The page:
At the other end of the shed away from the house, live milking cows and chickens. The cows are surprisingly inquisitive creatures and they are always checking out everything that goes on about the place.
At the other end of the shed away from the house, live milking cows and chickens
Both cows have bred calves.
Both cows have bred calves
However, the award for the most inquisitive farm animal there has to go to the pigs. The two sows are huge and pigs have a sort of suction cup face which snuffles anything and everything. Nothing is left un-snuffled by those suction cup faces. In the next photo you can see the two sows enjoying left over whey from the most recent round of cheese making.
Two sows enjoy left over whey from the most recent round of cheese making
It is a relief to see that their canine collection is as motley a collection of canines as my lot here. Of course that description excludes the working maremma farm dog which earns its keep and avoids most of the sillier canine activities.
It is a relief to see that their canine collection is as motley a collection of canines as my lot here
I hope you all enjoyed the brief trip away from Fernglade Farm!

Also many thanks to our friends for allowing me to write about their lovely farm.

Now back to Fernglade Farm…

Just in case anyone was unaware of what a five year old tree lucerne plant looks like, here is one of the species behind the chicken enclosure - look for the tallish tree with white winter flowers:
A five year old tree lucerne plant is located just behind the entrance to the chicken enclosure here
This week I began upgrading the small 12 Volt off grid solar power system (we’ll call it the 12V system from here on). I originally set up that small 12V system so as to test the feasibility of solar power at this farm. The system seemed to work, and nowadays that 12V system runs garden lights and water pumps for part of the garden.

The upgrade came about because when I went to the solar stuff shop the other week, I noticed that they had a special clearance on 12V solar panels. I thought that I would help myself to one of those ultra cheap 12V solar panels. Unfortunately, once you purchase a solar panel, you sort of have to then do something with it because solar panels are not small and I am not allowed to stockpile stuff.

With that in mind, the editor and I constructed a custom made solar panel racking so as to hold three 12V solar panels on the wood shed roof. That wood shed roof faces west which is not optimal for solar in the southern hemisphere. Of course, a west facing roof is not a problem for us clever types who can construct their own customised racking for the three solar panels. A prototype of the racking was constructed.
A custom rack to hold three 12V solar panels on a west facing roof was constructed
The custom rack was then mounted onto the roof of that west facing wood shed. The solar panels were lifted onto the racking and then bolted into place.
The custom rack was then mounted onto the roof of that west facing wood shed and the panels were bolted into place
Then we watched the sun move across the panels and discovered to our absolute horror, that each solar panel threw shade over the solar panel behind them. Any shading at all on a solar panel will stop the panel from producing useful electricity. So, as well as being not so clever as I thought - and you can ask the editor about this - I was apparently very grumpy to boot. The whole construction had to be pulled apart and the solar panels again lowered to the ground.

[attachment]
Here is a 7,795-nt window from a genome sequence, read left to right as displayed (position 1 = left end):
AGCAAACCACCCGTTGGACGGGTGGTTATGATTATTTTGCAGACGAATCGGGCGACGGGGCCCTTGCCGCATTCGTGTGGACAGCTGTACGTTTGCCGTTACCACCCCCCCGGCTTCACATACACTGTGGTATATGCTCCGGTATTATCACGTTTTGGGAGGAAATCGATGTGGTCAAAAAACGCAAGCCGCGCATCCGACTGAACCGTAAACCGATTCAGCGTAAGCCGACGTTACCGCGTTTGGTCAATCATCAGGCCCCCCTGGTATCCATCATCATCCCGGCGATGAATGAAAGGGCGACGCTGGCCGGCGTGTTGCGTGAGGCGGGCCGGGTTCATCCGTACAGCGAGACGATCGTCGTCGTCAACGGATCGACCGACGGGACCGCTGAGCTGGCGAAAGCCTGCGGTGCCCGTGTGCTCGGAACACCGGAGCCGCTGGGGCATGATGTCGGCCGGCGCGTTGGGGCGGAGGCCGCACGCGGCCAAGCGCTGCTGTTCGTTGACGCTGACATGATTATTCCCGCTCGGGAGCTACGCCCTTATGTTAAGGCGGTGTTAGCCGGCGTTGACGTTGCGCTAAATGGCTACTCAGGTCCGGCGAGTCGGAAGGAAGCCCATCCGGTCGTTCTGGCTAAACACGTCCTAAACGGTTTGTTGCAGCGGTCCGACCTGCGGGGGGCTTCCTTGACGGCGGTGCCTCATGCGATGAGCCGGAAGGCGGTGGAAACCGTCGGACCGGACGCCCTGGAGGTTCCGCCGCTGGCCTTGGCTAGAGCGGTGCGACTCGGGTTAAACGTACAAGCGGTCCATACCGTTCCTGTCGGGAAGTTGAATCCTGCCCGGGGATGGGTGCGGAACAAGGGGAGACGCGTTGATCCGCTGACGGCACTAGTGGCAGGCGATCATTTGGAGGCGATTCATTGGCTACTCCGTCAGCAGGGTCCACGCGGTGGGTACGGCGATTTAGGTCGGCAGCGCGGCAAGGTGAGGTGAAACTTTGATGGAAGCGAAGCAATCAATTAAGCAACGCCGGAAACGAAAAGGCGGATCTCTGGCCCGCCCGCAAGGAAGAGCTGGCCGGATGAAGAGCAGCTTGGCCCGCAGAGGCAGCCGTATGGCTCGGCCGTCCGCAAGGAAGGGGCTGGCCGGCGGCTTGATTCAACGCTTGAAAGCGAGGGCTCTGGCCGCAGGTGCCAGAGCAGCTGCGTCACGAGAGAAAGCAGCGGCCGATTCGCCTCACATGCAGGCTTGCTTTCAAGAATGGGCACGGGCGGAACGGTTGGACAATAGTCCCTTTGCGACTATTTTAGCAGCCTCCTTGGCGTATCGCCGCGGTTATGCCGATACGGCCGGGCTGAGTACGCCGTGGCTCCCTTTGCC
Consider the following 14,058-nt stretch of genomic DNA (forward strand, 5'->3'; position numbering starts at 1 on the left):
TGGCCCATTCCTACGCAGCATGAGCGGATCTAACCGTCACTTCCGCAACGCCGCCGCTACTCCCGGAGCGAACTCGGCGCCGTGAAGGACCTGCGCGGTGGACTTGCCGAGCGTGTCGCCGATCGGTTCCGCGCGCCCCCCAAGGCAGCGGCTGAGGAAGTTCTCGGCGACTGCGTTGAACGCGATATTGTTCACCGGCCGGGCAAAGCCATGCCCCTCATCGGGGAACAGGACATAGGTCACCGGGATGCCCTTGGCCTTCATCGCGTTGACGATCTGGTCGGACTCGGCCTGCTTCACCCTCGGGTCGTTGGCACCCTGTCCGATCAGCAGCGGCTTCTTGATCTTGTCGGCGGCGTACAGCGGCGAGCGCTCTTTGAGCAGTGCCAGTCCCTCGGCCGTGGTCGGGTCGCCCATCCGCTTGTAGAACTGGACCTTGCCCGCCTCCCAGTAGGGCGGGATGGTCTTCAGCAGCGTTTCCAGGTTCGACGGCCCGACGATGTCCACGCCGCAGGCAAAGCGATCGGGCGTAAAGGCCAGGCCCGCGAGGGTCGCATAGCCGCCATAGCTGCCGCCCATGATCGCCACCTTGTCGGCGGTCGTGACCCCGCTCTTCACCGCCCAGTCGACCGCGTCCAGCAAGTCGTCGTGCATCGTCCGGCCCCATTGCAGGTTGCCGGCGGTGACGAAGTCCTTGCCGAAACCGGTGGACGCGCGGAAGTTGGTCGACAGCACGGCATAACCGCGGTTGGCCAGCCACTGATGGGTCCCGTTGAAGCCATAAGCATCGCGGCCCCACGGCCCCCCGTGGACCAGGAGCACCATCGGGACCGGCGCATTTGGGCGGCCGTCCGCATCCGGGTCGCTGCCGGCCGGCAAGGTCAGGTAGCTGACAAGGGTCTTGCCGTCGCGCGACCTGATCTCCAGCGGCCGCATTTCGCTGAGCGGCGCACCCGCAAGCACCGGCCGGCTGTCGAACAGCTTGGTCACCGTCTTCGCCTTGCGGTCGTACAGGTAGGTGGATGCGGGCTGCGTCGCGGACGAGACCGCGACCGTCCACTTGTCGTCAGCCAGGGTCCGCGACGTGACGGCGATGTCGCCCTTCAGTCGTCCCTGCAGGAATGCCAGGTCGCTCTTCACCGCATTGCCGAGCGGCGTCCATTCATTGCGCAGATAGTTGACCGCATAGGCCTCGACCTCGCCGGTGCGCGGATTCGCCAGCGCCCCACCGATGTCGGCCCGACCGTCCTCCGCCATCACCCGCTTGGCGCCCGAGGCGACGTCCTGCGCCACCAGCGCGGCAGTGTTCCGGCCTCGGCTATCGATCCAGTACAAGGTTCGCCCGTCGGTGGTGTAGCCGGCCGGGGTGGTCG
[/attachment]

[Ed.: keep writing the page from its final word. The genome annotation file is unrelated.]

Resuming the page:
After a huge amount of hours, the racking was then adapted so that the three 12V solar panels now faced west. This means that they will only charge with the afternoon sun. I don’t believe that this will be a problem for the 12V system which requires very little electricity to operate, but time may inform me otherwise.
The racking was modified and the three solar panels now face west for the afternoon sun
As usual, I then had to dig a trench in which to lay the cables connecting up the solar panels to the batteries. For some strange reason, I always seem to be digging somewhere about the farm.
A trench had to be dug so as to connect up the 12V solar panels and the battery
As you can see in the photo below, the sun was shining strongly that day and even though it is only less than three weeks past the winter solstice, those 12V solar panels were producing plenty of power!
Less than three weeks out from the winter solstice and the 12V solar panels were producing plenty of power
Best of all, the house solar panels that same day produced their best ever July winter output of 11.4kWh for that day. That result is the culmination of seven years of trial and error testing and a huge amount of work every single year. And you know what? Over winter there will be days that won't achieve even 10% of that result. Solar power is a very sobering energy source.
The house solar panels that same day produced their best ever July winter output of 11.4kWh for that day
And I would like to finish the blog with some flower photos:
This penstemon flower was sheltering from the frost underneath a pungent mint geranium
The African daisy's are enjoying the occasional rain storm
Chrysanthemum's look like the sort of flower that an alien would develop
The shade loving hellebore's are about to produce their winter flowers
The temperature outside now at about 10.00pm is 7’C (45’F). So far this year there has been 432.0mm (17.0 inches) which is more than last week’s total of 401.6mm (15.8 inches).